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For Freshman Aaron Campbell, from Charleston, South Carolina, Emory really struck his interest when he took a tour of the campus last fall. “I especially enjoyed that there seemed to be plenty of culture especially within the black community. The uplifting vibe of that community is something I really wanted to be a part of.” In high school Aaron took up numerous leadership positions. He even received The Reverend Clementa C. Pinckney Scholarship – in memory of the late Reverend C. Pinkney of the Charleston 9- for his admirable efforts in bettering his community. However, Aaron says, “Leadership wise, I want to take a backseat as a freshman and understand the environment of Emory. I want to see everything and take in as much as possible to grow and become the leader I want to be in this community.”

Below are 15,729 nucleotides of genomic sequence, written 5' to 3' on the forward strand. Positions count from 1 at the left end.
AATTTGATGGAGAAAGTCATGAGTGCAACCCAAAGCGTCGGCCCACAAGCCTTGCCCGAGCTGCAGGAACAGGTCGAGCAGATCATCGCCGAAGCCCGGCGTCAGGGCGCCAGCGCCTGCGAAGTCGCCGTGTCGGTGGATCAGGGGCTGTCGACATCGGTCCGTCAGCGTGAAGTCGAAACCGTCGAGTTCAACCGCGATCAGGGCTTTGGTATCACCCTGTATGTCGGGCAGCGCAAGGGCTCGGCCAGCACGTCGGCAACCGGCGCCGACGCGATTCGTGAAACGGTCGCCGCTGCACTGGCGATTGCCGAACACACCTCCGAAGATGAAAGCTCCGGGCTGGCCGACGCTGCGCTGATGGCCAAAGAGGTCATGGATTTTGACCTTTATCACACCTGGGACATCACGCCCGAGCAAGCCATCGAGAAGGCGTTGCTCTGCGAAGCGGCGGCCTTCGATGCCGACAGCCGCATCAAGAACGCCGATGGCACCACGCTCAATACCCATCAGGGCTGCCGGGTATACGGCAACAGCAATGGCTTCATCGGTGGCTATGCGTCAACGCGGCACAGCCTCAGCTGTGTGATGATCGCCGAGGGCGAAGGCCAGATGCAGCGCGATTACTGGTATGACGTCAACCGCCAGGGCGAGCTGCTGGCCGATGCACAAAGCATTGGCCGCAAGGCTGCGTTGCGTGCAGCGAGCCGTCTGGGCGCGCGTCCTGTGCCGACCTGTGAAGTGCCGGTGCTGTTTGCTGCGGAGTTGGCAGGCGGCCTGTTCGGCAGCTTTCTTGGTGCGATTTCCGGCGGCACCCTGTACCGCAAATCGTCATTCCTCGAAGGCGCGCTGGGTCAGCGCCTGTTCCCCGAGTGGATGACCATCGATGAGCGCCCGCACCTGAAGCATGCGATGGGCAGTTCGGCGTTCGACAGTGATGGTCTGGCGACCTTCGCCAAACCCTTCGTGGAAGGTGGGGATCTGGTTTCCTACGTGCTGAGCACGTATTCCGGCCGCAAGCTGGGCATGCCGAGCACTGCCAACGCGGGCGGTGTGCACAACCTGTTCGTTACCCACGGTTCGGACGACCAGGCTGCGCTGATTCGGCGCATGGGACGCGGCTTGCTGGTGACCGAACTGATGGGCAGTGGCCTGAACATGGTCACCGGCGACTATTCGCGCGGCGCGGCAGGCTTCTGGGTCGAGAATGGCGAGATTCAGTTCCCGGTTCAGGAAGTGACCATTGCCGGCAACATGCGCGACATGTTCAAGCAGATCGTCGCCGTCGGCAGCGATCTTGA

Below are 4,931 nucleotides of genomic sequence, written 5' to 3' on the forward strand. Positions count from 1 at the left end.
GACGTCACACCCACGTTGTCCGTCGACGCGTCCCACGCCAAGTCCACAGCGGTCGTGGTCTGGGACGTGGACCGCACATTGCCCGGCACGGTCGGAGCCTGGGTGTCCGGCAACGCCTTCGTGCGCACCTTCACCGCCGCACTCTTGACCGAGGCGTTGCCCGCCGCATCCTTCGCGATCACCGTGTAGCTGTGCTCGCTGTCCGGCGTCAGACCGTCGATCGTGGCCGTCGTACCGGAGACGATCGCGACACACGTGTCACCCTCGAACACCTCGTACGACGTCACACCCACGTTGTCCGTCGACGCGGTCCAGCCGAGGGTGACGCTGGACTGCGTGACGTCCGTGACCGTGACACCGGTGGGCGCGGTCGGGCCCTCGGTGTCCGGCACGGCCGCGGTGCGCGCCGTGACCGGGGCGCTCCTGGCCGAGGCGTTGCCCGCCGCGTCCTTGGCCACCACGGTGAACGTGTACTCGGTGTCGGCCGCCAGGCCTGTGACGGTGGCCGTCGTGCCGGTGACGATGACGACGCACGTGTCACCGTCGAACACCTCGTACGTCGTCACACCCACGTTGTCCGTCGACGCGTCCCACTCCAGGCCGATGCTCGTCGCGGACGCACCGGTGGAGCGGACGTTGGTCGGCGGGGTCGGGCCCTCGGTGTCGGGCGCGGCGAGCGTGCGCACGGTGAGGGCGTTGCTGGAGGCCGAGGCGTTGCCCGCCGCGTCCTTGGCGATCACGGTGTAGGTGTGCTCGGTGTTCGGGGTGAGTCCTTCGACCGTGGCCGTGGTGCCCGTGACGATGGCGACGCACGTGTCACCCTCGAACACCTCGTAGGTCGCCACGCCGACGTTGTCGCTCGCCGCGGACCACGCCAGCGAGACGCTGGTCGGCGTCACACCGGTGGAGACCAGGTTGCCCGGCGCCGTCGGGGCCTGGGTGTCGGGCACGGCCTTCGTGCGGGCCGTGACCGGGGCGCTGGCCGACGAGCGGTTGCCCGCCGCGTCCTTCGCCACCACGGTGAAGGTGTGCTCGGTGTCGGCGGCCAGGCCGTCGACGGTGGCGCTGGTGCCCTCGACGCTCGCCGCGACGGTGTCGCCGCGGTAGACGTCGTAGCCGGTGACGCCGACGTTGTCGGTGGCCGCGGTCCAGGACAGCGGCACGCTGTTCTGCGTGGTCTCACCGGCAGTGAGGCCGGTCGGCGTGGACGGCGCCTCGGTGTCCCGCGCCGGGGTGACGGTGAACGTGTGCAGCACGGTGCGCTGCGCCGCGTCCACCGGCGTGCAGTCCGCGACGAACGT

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Another new face committed to service is Oxford continuee, Jaelaan Gore, from Conyers, Georgia. Jaelaan is particularly proud of all the work she helped accomplish for future Oxford students as the historian of the BSA and as a member of the Inclusive Curriculum Committee. “Oxford definitely pushed me out of my comfort zone because I was able to have a voice on campus without ever feeling overwhelmed,” she says. “The biggest thing that I learned from Oxford was how to advocate for myself and others. I hope that I can continue to contribute to my campus and specifically the black community through advocacy work. I especially hope to apply these abilities as the service chair for BSA this year and as a member of my sorority, Delta Sigma Theta.”